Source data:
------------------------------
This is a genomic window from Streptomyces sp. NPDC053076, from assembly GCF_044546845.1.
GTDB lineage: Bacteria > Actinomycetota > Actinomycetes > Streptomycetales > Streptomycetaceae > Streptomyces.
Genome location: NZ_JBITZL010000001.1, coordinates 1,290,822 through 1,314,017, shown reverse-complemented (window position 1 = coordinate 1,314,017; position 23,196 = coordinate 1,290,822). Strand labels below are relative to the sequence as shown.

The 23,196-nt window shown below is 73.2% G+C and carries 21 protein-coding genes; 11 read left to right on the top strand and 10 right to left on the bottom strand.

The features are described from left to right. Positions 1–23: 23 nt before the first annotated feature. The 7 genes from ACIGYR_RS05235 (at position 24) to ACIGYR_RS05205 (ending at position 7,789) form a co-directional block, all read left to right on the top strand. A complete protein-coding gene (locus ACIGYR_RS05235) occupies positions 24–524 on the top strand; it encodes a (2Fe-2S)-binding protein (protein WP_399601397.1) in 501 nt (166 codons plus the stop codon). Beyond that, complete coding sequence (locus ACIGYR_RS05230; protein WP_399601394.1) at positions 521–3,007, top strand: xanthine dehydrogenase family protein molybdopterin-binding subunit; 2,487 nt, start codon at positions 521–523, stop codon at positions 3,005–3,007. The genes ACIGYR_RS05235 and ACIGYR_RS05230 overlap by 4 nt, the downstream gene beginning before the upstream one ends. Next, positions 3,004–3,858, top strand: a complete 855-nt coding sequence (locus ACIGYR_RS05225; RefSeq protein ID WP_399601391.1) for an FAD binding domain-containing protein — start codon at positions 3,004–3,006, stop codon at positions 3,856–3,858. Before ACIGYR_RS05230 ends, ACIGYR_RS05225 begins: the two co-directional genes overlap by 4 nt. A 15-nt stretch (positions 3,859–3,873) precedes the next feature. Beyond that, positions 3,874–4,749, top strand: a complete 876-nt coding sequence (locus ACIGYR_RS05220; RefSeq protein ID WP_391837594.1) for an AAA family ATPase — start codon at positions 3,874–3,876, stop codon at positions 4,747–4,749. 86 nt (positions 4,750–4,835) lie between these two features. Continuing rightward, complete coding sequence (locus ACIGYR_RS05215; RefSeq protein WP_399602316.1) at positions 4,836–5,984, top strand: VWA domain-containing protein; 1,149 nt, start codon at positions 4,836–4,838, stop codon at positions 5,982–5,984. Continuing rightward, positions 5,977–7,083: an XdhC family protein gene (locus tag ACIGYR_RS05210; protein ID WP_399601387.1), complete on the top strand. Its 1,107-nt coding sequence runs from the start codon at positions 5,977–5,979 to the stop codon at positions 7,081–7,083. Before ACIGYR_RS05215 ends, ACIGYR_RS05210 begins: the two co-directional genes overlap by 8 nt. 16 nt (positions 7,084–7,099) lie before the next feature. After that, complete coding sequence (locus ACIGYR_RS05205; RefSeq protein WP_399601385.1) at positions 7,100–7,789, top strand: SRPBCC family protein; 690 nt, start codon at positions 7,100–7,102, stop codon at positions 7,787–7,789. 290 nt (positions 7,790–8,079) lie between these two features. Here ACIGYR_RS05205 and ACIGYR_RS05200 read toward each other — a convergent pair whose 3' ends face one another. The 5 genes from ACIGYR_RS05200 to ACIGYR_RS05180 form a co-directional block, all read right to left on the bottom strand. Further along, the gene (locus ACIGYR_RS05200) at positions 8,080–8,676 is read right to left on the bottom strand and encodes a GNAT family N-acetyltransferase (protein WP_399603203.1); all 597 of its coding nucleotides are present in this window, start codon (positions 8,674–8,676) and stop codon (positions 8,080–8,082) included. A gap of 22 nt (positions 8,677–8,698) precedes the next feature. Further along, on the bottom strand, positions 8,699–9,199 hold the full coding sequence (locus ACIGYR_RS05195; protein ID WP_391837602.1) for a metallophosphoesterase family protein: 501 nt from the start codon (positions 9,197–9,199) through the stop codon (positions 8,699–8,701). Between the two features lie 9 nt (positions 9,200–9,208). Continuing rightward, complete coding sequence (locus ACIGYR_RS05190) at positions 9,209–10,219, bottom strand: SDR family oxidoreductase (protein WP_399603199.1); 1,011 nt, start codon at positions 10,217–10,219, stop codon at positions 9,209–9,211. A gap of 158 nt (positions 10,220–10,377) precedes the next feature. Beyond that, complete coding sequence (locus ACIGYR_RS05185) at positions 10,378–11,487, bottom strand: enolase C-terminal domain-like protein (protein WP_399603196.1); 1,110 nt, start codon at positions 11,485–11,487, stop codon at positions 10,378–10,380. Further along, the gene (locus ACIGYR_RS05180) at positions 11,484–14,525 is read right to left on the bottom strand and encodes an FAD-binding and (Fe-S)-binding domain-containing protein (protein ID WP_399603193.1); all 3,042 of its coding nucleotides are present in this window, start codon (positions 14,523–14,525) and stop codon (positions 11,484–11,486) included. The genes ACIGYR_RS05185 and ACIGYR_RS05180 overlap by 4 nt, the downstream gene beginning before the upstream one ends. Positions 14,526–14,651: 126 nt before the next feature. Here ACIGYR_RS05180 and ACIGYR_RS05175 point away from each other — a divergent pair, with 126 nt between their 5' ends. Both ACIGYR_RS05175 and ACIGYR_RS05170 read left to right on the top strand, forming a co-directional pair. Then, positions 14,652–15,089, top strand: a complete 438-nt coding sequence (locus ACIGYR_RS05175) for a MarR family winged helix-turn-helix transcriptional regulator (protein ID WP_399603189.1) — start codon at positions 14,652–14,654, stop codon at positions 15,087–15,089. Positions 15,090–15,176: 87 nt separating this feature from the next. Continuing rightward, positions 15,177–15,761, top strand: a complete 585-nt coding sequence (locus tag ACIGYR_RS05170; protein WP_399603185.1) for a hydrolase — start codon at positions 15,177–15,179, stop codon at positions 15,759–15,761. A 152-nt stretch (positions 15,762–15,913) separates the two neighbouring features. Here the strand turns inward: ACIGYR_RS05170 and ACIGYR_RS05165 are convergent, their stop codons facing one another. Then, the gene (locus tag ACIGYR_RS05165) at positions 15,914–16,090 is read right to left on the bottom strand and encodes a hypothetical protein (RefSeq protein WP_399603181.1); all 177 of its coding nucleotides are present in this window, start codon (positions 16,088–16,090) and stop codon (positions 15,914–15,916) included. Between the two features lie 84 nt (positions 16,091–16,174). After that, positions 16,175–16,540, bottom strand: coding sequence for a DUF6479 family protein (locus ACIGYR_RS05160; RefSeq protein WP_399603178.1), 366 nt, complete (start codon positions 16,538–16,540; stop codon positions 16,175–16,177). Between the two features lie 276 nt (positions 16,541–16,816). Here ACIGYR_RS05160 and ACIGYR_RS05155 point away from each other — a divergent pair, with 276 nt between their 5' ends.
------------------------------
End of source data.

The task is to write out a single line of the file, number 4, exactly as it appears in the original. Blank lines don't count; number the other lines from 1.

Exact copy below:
The 23,196-nt window shown below is 73.2% G+C and carries 21 protein-coding genes; 11 read left to right on the top strand and 10 right to left on the bottom strand.